Virtual classes offer more choices

May 01, 2003|by PEPPER BALLARD

WASHINGTON COUNTY, MD. - When the first classroom bell rings, Williamsport High School Senior Phil Taylor knows he has an hour to finish a Physics II assignment.

After turning on his stereo and logging onto the Internet, Taylor pulls the cap off a dry-erase marker and begins writing formulas on the white board that hangs in the back of the school's computer lab.

Taylor, 17, is participating in Washington County Public School's Virtual High School pilot program, which began this semester. It enables county students to take classes over the Internet that they would not have the opportunity to take at their schools.


Taylor is taking college-level courses to prepare for a future in engineering. He said the program helps him set goals.

He works alone in the school computer lab or outside his former physics instructor's room. He concentrates better by himself, he said, but tries to ask his physics teacher questions at least once or twice a day.

Williamsport High Principal John Davidson said the Virtual High School program is ideal for students like Taylor who are self-motivated and independent.

He said he has had some problems adjusting the program's eight students, the school's marking periods and Washington County Board of Education policy to the rules of the Internet classroom.

The Internet courses are graded only once a semester, but there are three marking periods a semester at each high school, he said. That creates some problems figuring out report cards, he said.

The School Board has a policy that bars students from using e-mail during school, but that has been lifted for students in The Virtual High School.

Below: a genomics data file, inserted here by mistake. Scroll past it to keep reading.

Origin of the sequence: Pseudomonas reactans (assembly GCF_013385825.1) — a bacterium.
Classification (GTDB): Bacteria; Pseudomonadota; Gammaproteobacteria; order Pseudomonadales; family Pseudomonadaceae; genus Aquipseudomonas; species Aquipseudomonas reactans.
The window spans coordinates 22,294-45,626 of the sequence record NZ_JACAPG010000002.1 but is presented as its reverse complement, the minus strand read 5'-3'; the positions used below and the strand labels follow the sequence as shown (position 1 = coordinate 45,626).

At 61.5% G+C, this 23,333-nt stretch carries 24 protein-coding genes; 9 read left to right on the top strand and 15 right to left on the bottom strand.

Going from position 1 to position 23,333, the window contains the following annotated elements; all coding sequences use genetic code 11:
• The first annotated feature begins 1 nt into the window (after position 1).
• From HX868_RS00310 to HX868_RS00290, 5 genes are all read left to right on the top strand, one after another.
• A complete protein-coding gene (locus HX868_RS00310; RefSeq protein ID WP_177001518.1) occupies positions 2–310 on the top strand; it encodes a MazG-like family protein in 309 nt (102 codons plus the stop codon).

"We need to find out what we need to change and what we don't need to change," he said.

Davidson said the pilot program is funded entirely by federal grants. The Maryland State Department of Education, seeks out online learning services that will tie to the school system's curriculum, he said.

The courses run about $500 per student, he said, and wondered, "How are we going to pay for the courses when the grant is no longer there?"

He said the program will run as a pilot at least through the fall 2003 semester.

Thirteen Maryland counties are using The Virtual High School program, he said.

Advanced Placement classes of physics II, calculus, United States government, literature, macroeconomics, microeconomics, computer science and statistics were originally offered to students for 2003 spring semester scheduling, Davidson said.

Advanced Placement classes are courses taught on a college freshman level. Students take an Advanced Placement test in high school to determine whether their class credits can be used toward their college degrees.

Taylor, along with five students from North Hagerstown High School, is taking Advanced Placement physics II. One Williamsport High student is taking Advanced Placement government and another Williamsport High student is taking Advanced Placement microeconomics.

Charlotte Trout, physics teacher at the school, said each of the Virtual High School students was required to finish six hours of lab work for their online courses.

Taylor, who said he was raised around engines, said he realizes now that trying to gain experience through trial and error can get expensive. Learning physics will save him money, he said.

"You've got to do things right the first time," he said.

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